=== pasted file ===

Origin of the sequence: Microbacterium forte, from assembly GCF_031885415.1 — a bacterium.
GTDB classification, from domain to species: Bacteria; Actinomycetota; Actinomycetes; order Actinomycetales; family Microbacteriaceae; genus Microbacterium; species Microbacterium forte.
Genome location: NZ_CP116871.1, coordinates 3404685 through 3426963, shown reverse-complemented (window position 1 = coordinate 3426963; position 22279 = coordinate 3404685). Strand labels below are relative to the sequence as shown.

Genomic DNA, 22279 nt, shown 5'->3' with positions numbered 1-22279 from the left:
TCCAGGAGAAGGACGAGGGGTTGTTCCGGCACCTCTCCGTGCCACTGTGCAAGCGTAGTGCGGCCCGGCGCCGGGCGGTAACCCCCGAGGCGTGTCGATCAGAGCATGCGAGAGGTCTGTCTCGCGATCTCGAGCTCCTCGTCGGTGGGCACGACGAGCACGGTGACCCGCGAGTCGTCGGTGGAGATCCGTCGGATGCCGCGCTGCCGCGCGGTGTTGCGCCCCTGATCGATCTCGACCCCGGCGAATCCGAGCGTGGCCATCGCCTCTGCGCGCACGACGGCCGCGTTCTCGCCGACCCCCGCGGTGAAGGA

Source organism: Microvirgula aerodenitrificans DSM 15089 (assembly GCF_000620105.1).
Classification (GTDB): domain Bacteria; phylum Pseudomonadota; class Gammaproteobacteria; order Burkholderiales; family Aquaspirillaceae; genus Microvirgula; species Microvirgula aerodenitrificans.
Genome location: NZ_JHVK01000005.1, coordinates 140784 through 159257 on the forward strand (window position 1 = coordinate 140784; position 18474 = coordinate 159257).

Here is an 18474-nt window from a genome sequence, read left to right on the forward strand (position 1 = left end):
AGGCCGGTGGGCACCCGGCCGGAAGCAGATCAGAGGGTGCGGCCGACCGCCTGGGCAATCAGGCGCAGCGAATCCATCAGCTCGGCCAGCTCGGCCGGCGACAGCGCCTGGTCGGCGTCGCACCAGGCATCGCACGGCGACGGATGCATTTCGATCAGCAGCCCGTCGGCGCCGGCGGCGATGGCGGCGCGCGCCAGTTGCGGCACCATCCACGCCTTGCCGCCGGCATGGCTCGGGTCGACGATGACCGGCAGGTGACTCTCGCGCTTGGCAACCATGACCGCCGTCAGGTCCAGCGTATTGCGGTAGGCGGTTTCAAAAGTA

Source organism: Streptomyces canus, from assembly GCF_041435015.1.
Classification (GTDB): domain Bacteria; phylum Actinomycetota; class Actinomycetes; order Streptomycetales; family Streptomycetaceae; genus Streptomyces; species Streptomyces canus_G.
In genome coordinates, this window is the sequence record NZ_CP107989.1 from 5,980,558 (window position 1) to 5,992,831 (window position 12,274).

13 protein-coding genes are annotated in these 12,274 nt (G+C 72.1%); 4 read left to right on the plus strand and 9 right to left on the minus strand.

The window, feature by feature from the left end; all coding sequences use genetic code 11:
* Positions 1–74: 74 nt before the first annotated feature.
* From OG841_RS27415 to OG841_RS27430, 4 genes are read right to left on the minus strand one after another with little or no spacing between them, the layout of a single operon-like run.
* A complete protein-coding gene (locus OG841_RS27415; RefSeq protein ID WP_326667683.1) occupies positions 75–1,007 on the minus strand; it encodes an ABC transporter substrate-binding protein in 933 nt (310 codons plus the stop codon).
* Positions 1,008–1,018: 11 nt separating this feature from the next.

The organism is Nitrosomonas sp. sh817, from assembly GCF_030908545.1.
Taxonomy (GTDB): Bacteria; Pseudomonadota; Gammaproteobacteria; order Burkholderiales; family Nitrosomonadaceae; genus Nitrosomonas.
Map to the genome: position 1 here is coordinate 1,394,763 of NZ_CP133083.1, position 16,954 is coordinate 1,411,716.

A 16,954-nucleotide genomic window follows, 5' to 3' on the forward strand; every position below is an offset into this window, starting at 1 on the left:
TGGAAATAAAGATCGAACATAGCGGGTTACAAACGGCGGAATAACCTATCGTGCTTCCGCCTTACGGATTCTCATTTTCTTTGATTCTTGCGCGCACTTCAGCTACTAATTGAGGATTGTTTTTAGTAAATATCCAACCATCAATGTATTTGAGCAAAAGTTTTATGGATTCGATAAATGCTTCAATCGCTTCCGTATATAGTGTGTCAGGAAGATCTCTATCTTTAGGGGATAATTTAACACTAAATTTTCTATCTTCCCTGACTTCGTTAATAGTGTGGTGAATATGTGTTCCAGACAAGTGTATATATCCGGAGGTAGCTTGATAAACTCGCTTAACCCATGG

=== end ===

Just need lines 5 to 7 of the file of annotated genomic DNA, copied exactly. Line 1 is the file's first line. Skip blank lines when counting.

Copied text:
TCCAGGAGAAGGACGAGGGGTTGTTCCGGCACCTCTCCGTGCCACTGTGCAAGCGTAGTGCGGCCCGGCGCCGGGCGGTAACCCCCGAGGCGTGTCGATCAGAGCATGCGAGAGGTCTGTCTCGCGATCTCGAGCTCCTCGTCGGTGGGCACGACGAGCACGGTGACCCGCGAGTCGTCGGTGGAGATCCGTCGGATGCCGCGCTGCCGCGCGGTGTTGCGCCCCTGATCGATCTCGACCCCGGCGAATCCGAGCGTGGCCATCGCCTCTGCGCGCACGACGGCCGCGTTCTCGCCGACCCCCGCGGTGAAGGA

Source organism: Microvirgula aerodenitrificans DSM 15089 (assembly GCF_000620105.1).
Classification (GTDB): domain Bacteria; phylum Pseudomonadota; class Gammaproteobacteria; order Burkholderiales; family Aquaspirillaceae; genus Microvirgula; species Microvirgula aerodenitrificans.